Auto-generation of MOCs via topic modelling

Hi there,

I’ve been experimenting with topic modelling (NLP) to auto-generate MOCs in my vaults, via the Python data science stack. My largest vault (over 100k words across 500+ notes) has natural categories, so I didn’t need to create MOCs as I was building up the vault. The vault has my study notes for 11 module for my degree, so it was an interesting experiment to see if I could auto-generate MOCs that correspond to each module.

I’ve put my code on Github, so check out the notebooks and scripts on my obsidian-nlp-analytics repo.

I came across a topic modelling approach called Anchored CorEx, which seems quite versatile for this use case!

This only became possible for me to do since the latest version of my Python package obsidiantools, now that it can gather the plaintext of a vault’s notes in a format ready for NLP.

How is this different from other approaches?

The key difference from Robin Haupt’s popular plug-in is that my approach for auto-generating MOCs does NOT use wikilinks or the underlying graph structure to generate MOCs. I use text content across notes, rather than wikilinks.

There is more user overhead involved though, which I think carries its own advantages, as you specify keywords to influence the MOC generation and can make iterative improvements to the results.

Machine learning

I’ll explain more about the machine learning at play here. Feel free to skip to the next section if you want to see the results. :athletic_shoe:

The TL;DR is: the topic modelling approach I’ve implemented involves semi-supervised learning (whereby the user specifies keywords to guide the topic modelling).

In the realm of machine learning, it seems like semi-supervised learning would work best for digital knowledge bases:

  • Unsupervised learning can’t make use of nuances that humans have about their vaults. Semi-supervised approaches let humans bring in more context to influence the modelling. You probably have keywords that describe topics in your vault well, so it could be worthwhile to incorporate them in a model.
  • With supervised learning, we would have labelled data for the problem. In my vault I do have 11 intuitive categories, so I could use those as labels, but it is clear that some notes do overlap across multiple categories based on their content. As you build larger vaults, categorisation can be difficult to scale. (That’s partly why people use MOCs in the first place :wink:, but if we can use a few labels to guide MOC creation then that does not have the scalability issue).

The semi-supervised approach here takes user-provided keywords to guide the topic modelling.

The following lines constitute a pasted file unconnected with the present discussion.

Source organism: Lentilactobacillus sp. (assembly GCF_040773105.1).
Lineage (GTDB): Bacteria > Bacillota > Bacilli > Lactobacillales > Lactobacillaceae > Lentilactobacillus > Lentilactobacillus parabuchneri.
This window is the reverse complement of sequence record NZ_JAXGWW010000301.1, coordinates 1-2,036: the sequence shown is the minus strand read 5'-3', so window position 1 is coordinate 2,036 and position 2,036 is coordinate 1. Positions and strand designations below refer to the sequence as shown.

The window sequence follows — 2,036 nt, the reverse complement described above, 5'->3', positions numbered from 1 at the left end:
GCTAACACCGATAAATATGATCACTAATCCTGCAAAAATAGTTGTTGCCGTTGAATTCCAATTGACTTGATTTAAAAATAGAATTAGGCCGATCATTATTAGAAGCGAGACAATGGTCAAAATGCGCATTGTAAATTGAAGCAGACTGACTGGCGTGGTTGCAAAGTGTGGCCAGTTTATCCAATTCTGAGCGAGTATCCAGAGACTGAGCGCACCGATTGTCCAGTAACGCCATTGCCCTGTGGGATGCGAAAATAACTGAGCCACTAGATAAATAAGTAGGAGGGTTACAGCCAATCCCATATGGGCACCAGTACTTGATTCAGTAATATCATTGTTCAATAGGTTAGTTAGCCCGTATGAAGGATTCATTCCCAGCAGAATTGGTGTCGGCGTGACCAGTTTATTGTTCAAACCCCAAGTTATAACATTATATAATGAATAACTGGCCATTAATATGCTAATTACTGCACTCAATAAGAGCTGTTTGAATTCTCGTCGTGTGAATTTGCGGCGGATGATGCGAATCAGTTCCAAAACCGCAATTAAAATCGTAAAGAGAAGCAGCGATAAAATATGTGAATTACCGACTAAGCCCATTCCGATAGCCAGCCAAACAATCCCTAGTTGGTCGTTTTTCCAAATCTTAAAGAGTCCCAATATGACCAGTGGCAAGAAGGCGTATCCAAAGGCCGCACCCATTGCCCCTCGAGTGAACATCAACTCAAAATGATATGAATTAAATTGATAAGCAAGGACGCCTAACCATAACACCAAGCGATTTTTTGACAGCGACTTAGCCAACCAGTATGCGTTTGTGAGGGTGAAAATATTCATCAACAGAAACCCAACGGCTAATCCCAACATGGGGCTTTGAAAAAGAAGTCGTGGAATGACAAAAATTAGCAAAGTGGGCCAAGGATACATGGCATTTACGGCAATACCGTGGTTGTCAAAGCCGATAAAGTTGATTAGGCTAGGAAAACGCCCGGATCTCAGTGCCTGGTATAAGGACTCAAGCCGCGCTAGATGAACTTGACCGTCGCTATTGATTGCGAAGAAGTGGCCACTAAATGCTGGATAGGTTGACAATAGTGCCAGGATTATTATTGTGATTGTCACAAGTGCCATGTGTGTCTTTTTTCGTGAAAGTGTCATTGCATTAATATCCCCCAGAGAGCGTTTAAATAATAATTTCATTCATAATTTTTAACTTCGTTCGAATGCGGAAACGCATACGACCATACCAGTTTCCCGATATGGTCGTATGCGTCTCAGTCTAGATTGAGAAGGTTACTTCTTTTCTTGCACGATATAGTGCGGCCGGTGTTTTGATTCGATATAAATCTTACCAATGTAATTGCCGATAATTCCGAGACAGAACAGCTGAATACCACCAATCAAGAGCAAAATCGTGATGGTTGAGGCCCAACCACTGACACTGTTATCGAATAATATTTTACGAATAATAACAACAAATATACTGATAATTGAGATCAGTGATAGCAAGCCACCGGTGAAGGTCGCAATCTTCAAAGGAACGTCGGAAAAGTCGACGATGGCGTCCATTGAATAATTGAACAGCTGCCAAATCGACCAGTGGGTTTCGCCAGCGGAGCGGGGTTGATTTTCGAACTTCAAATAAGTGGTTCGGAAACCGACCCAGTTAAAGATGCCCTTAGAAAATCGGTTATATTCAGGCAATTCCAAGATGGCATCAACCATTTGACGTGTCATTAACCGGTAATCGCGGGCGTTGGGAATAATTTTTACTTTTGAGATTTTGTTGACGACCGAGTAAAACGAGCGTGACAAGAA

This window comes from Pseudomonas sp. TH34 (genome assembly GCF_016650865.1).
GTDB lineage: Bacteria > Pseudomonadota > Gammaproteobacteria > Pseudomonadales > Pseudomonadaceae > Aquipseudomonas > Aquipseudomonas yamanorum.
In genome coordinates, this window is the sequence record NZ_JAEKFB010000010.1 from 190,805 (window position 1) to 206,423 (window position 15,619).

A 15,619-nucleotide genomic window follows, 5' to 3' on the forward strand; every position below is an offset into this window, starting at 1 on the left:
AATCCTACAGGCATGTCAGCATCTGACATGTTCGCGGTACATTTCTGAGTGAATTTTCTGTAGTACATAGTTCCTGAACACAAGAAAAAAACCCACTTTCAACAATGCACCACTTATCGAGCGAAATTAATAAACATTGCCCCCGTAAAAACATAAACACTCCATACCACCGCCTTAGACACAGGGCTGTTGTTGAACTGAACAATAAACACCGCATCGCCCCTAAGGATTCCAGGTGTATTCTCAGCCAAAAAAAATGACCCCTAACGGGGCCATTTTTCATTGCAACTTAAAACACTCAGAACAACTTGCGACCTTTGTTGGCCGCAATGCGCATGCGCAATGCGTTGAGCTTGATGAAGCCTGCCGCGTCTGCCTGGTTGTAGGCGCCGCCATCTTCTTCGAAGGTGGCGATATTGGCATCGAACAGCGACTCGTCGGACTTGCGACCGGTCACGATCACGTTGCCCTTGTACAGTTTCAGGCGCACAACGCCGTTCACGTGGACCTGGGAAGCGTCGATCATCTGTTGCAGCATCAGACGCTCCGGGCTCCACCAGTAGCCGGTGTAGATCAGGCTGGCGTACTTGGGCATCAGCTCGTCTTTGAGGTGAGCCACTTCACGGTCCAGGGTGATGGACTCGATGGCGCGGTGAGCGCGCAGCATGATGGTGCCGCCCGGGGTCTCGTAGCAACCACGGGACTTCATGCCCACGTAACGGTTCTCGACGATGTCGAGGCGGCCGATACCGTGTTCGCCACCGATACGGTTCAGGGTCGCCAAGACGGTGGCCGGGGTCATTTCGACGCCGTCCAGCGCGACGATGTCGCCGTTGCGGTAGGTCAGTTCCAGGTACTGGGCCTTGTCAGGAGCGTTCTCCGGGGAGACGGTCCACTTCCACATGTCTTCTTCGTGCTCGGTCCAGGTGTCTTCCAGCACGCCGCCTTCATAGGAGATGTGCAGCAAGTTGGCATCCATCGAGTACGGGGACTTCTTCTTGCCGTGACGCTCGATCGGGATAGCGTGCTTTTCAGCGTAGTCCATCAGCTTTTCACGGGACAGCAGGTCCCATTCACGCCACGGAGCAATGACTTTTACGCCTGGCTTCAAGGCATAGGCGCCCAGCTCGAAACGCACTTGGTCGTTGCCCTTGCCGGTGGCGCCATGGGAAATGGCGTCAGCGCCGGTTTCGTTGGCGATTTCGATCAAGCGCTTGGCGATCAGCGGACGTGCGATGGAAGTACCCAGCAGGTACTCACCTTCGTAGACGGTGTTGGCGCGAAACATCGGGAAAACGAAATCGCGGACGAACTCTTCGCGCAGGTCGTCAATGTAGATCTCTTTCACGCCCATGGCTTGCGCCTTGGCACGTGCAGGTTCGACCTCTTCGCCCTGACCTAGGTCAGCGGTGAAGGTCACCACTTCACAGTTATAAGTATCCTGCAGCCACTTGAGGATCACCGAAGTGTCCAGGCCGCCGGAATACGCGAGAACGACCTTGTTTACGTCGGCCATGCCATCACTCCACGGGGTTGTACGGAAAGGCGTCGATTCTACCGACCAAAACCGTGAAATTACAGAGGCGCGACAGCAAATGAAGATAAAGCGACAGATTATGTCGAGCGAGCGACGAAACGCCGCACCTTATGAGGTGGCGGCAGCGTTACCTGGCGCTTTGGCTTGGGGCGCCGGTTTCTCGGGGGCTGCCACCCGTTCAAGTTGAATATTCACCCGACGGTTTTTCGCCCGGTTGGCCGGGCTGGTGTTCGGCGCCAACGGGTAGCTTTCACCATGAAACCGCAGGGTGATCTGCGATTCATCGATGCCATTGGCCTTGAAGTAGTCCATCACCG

Topic keywords

The Anchor CorEx algorithm lets a user specify keywords for each topic, also known as anchor words. :anchor:

I specified a handful of anchor words for each topic. The authors of Anchored CorEx have a notebook that goes into more depth on the different strategies for specifying anchor words.

Let’s go to the results…


Check out the notebook in my repo for the full commentary on the results.

:boom: This image shows the value I got from the modelling:

:champagne: My auto-generated MOC for the notes for my Public Health module! I used only two anchor words - ‘public’ and ‘prevention’ - to guide the modelling for its corresponding topic. In the local graph, most of the notes are coloured blue, which is great as they are the actual notes for that module. All this was done by an algorithm that has no information about the connections between notes.

My code exported MOCs for 11 topics to one folder. I copied those files into my vault and was able to use them straight away.

These are the most important words for each topic - numbered 0 to 10, with the public health words highlighted - as a result of fitting the model:

Now I have my MOCs in my Obsidian vault (coloured white in the graph below). It only took a few hours to experiment with the anchor words, in my first time implementing the algorithm, but I’m very pleased with the results. I don’t think I could ever have created ones that good manually. :nerd_face: I now have these MOCs that I can use as navigational aides for a vault I’ve built across one year of full-time study.

That’s all folks

Keen to get any thoughts about this approach. Maybe it would be challenging to get something like this in a plug-in, with all the Python packages involved. Happy to explain things a bit more, or even collaborate with anyone interested in getting something like this into a plug-in.